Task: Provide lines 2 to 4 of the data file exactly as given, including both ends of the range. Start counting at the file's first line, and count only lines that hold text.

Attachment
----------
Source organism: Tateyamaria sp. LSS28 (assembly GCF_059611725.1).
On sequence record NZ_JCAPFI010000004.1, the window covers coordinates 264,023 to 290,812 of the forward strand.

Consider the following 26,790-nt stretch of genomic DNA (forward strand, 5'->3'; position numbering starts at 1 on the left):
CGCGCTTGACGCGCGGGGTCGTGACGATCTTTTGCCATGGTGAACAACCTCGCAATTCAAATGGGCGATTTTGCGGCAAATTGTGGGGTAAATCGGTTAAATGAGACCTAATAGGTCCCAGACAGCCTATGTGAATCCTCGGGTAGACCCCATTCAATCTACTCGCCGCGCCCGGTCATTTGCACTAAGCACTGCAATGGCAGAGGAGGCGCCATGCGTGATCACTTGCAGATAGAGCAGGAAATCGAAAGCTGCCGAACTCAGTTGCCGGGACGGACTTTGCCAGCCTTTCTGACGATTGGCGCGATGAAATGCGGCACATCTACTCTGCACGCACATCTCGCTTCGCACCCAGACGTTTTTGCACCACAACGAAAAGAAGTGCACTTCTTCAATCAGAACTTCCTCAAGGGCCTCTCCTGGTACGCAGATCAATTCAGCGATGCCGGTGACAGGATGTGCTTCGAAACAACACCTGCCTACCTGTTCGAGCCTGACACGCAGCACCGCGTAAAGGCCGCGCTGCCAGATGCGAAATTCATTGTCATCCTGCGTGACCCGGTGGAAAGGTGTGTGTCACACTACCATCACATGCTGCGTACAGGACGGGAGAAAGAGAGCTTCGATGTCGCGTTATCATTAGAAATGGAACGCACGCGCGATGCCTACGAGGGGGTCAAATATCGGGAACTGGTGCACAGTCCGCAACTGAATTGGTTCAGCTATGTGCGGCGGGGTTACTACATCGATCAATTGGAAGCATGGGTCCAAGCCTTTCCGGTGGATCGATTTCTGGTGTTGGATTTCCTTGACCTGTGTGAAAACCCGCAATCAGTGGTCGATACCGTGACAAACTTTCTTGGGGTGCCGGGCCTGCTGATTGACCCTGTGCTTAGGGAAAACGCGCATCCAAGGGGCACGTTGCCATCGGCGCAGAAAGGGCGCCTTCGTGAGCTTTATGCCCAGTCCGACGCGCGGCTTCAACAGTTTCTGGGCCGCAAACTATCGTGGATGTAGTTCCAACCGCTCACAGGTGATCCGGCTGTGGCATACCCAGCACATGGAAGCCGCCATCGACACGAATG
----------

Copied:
On sequence record NZ_JCAPFI010000004.1, the window covers coordinates 264,023 to 290,812 of the forward strand.

Consider the following 26,790-nt stretch of genomic DNA (forward strand, 5'->3'; position numbering starts at 1 on the left):
CGCGCTTGACGCGCGGGGTCGTGACGATCTTTTGCCATGGTGAACAACCTCGCAATTCAAATGGGCGATTTTGCGGCAAATTGTGGGGTAAATCGGTTAAATGAGACCTAATAGGTCCCAGACAGCCTATGTGAATCCTCGGGTAGACCCCATTCAATCTACTCGCCGCGCCCGGTCATTTGCACTAAGCACTGCAATGGCAGAGGAGGCGCCATGCGTGATCACTTGCAGATAGAGCAGGAAATCGAAAGCTGCCGAACTCAGTTGCCGGGACGGACTTTGCCAGCCTTTCTGACGATTGGCGCGATGAAATGCGGCACATCTACTCTGCACGCACATCTCGCTTCGCACCCAGACGTTTTTGCACCACAACGAAAAGAAGTGCACTTCTTCAATCAGAACTTCCTCAAGGGCCTCTCCTGGTACGCAGATCAATTCAGCGATGCCGGTGACAGGATGTGCTTCGAAACAACACCTGCCTACCTGTTCGAGCCTGACACGCAGCACCGCGTAAAGGCCGCGCTGCCAGATGCGAAATTCATTGTCATCCTGCGTGACCCGGTGGAAAGGTGTGTGTCACACTACCATCACATGCTGCGTACAGGACGGGAGAAAGAGAGCTTCGATGTCGCGTTATCATTAGAAATGGAACGCACGCGCGATGCCTACGAGGGGGTCAAATATCGGGAACTGGTGCACAGTCCGCAACTGAATTGGTTCAGCTATGTGCGGCGGGGTTACTACATCGATCAATTGGAAGCATGGGTCCAAGCCTTTCCGGTGGATCGATTTCTGGTGTTGGATTTCCTTGACCTGTGTGAAAACCCGCAATCAGTGGTCGATACCGTGACAAACTTTCTTGGGGTGCCGGGCCTGCTGATTGACCCTGTGCTTAGGGAAAACGCGCATCCAAGGGGCACGTTGCCATCGGCGCAGAAAGGGCGCCTTCGTGAGCTTTATGCCCAGTCCGACGCGCGGCTTCAACAGTTTCTGGGCCGCAAACTATCGTGGATGTAGTTCCAACCGCTCACAGGTGATCCGGCTGTGGCATACCCAGCACATGGAAGCCGCCATCGACACGAATG